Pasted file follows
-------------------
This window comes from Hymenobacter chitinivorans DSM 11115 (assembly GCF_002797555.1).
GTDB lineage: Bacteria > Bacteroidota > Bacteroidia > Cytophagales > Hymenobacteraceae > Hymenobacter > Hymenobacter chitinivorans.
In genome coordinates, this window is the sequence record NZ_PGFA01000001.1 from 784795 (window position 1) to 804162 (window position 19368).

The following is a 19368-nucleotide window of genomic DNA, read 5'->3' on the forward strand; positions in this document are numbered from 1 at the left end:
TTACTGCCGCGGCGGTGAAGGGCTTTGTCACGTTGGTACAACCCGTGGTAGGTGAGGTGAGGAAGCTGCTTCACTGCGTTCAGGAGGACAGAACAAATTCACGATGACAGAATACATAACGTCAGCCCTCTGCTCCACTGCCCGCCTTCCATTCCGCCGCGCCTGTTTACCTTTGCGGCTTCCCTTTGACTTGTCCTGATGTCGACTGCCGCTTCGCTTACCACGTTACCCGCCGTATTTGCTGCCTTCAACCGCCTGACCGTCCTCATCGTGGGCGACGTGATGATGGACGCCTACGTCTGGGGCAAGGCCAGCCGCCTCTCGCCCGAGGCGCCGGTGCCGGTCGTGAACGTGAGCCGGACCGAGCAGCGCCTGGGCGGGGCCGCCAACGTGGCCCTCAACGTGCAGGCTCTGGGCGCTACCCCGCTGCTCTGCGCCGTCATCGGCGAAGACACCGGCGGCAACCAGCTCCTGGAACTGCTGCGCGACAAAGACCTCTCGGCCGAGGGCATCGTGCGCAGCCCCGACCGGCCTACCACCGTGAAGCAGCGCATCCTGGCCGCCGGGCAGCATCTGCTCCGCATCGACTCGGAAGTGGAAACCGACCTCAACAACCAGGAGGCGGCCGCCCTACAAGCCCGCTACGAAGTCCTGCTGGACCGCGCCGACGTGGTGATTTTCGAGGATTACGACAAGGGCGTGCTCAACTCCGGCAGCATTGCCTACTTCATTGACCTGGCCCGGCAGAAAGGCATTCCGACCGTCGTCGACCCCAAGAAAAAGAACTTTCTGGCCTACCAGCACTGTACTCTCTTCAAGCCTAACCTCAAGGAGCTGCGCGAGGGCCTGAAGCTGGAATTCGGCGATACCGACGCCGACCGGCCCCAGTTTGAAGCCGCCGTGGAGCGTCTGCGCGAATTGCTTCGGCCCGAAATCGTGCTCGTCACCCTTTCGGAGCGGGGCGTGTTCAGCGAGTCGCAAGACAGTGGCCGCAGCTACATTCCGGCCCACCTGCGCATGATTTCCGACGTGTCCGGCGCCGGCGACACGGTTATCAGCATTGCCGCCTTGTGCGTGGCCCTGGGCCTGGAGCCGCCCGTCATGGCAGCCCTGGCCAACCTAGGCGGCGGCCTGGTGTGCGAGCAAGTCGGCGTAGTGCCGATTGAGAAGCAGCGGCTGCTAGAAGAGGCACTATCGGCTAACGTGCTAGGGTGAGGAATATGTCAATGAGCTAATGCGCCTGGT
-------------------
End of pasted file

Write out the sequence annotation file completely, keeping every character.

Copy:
This window comes from Hymenobacter chitinivorans DSM 11115 (assembly GCF_002797555.1).
GTDB lineage: Bacteria > Bacteroidota > Bacteroidia > Cytophagales > Hymenobacteraceae > Hymenobacter > Hymenobacter chitinivorans.
In genome coordinates, this window is the sequence record NZ_PGFA01000001.1 from 784795 (window position 1) to 804162 (window position 19368).

The following is a 19368-nucleotide window of genomic DNA, read 5'->3' on the forward strand; positions in this document are numbered from 1 at the left end:
TTACTGCCGCGGCGGTGAAGGGCTTTGTCACGTTGGTACAACCCGTGGTAGGTGAGGTGAGGAAGCTGCTTCACTGCGTTCAGGAGGACAGAACAAATTCACGATGACAGAATACATAACGTCAGCCCTCTGCTCCACTGCCCGCCTTCCATTCCGCCGCGCCTGTTTACCTTTGCGGCTTCCCTTTGACTTGTCCTGATGTCGACTGCCGCTTCGCTTACCACGTTACCCGCCGTATTTGCTGCCTTCAACCGCCTGACCGTCCTCATCGTGGGCGACGTGATGATGGACGCCTACGTCTGGGGCAAGGCCAGCCGCCTCTCGCCCGAGGCGCCGGTGCCGGTCGTGAACGTGAGCCGGACCGAGCAGCGCCTGGGCGGGGCCGCCAACGTGGCCCTCAACGTGCAGGCTCTGGGCGCTACCCCGCTGCTCTGCGCCGTCATCGGCGAAGACACCGGCGGCAACCAGCTCCTGGAACTGCTGCGCGACAAAGACCTCTCGGCCGAGGGCATCGTGCGCAGCCCCGACCGGCCTACCACCGTGAAGCAGCGCATCCTGGCCGCCGGGCAGCATCTGCTCCGCATCGACTCGGAAGTGGAAACCGACCTCAACAACCAGGAGGCGGCCGCCCTACAAGCCCGCTACGAAGTCCTGCTGGACCGCGCCGACGTGGTGATTTTCGAGGATTACGACAAGGGCGTGCTCAACTCCGGCAGCATTGCCTACTTCATTGACCTGGCCCGGCAGAAAGGCATTCCGACCGTCGTCGACCCCAAGAAAAAGAACTTTCTGGCCTACCAGCACTGTACTCTCTTCAAGCCTAACCTCAAGGAGCTGCGCGAGGGCCTGAAGCTGGAATTCGGCGATACCGACGCCGACCGGCCCCAGTTTGAAGCCGCCGTGGAGCGTCTGCGCGAATTGCTTCGGCCCGAAATCGTGCTCGTCACCCTTTCGGAGCGGGGCGTGTTCAGCGAGTCGCAAGACAGTGGCCGCAGCTACATTCCGGCCCACCTGCGCATGATTTCCGACGTGTCCGGCGCCGGCGACACGGTTATCAGCATTGCCGCCTTGTGCGTGGCCCTGGGCCTGGAGCCGCCCGTCATGGCAGCCCTGGCCAACCTAGGCGGCGGCCTGGTGTGCGAGCAAGTCGGCGTAGTGCCGATTGAGAAGCAGCGGCTGCTAGAAGAGGCACTATCGGCTAACGTGCTAGGGTGAGGAATATGTCAATGAGCTAATGCGCCTGGT